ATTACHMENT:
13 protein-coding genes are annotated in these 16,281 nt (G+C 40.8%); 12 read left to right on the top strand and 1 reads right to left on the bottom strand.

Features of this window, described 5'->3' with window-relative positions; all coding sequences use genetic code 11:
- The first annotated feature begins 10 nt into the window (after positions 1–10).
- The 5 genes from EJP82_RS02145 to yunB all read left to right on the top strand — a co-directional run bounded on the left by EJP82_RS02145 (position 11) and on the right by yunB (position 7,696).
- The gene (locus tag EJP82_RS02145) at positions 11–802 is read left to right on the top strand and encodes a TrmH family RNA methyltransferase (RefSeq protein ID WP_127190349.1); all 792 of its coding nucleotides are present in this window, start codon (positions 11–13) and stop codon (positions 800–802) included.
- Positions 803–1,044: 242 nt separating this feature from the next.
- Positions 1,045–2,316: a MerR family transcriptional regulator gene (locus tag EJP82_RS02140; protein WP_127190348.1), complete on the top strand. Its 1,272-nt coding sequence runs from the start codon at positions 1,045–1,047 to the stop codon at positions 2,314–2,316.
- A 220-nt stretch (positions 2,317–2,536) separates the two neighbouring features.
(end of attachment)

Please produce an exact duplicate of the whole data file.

13 protein-coding genes are annotated in these 16,281 nt (G+C 40.8%); 12 read left to right on the top strand and 1 reads right to left on the bottom strand.

Features of this window, described 5'->3' with window-relative positions; all coding sequences use genetic code 11:
- The first annotated feature begins 10 nt into the window (after positions 1–10).
- The 5 genes from EJP82_RS02145 to yunB all read left to right on the top strand — a co-directional run bounded on the left by EJP82_RS02145 (position 11) and on the right by yunB (position 7,696).
- The gene (locus tag EJP82_RS02145) at positions 11–802 is read left to right on the top strand and encodes a TrmH family RNA methyltransferase (RefSeq protein ID WP_127190349.1); all 792 of its coding nucleotides are present in this window, start codon (positions 11–13) and stop codon (positions 800–802) included.
- Positions 803–1,044: 242 nt separating this feature from the next.
- Positions 1,045–2,316: a MerR family transcriptional regulator gene (locus tag EJP82_RS02140; protein WP_127190348.1), complete on the top strand. Its 1,272-nt coding sequence runs from the start codon at positions 1,045–1,047 to the stop codon at positions 2,314–2,316.
- A 220-nt stretch (positions 2,317–2,536) separates the two neighbouring features.